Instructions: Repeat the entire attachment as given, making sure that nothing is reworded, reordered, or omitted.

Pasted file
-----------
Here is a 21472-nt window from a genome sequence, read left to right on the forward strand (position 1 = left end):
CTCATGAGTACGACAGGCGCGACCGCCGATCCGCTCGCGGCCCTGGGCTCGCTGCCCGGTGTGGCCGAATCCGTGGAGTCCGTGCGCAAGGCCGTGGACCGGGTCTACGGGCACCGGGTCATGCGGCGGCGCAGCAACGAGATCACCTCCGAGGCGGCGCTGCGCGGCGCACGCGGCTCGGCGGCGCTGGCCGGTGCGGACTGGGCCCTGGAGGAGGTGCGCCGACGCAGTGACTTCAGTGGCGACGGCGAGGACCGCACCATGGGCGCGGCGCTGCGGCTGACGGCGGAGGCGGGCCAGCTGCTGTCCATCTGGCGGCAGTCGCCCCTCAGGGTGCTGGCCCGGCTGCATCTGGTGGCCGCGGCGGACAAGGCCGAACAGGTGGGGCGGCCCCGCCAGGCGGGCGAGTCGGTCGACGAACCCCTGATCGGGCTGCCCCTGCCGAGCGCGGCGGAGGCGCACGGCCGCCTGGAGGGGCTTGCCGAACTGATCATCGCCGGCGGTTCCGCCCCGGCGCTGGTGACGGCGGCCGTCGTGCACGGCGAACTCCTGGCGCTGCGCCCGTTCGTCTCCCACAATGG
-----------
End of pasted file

Here is a 21472-nt window from a genome sequence, read left to right on the forward strand (position 1 = left end):
CTCATGAGTACGACAGGCGCGACCGCCGATCCGCTCGCGGCCCTGGGCTCGCTGCCCGGTGTGGCCGAATCCGTGGAGTCCGTGCGCAAGGCCGTGGACCGGGTCTACGGGCACCGGGTCATGCGGCGGCGCAGCAACGAGATCACCTCCGAGGCGGCGCTGCGCGGCGCACGCGGCTCGGCGGCGCTGGCCGGTGCGGACTGGGCCCTGGAGGAGGTGCGCCGACGCAGTGACTTCAGTGGCGACGGCGAGGACCGCACCATGGGCGCGGCGCTGCGGCTGACGGCGGAGGCGGGCCAGCTGCTGTCCATCTGGCGGCAGTCGCCCCTCAGGGTGCTGGCCCGGCTGCATCTGGTGGCCGCGGCGGACAAGGCCGAACAGGTGGGGCGGCCCCGCCAGGCGGGCGAGTCGGTCGACGAACCCCTGATCGGGCTGCCCCTGCCGAGCGCGGCGGAGGCGCACGGCCGCCTGGAGGGGCTTGCCGAACTGATCATCGCCGGCGGTTCCGCCCCGGCGCTGGTGACGGCGGCCGTCGTGCACGGCGAACTCCTGGCGCTGCGCCCGTTCGTCTCCCACAATGG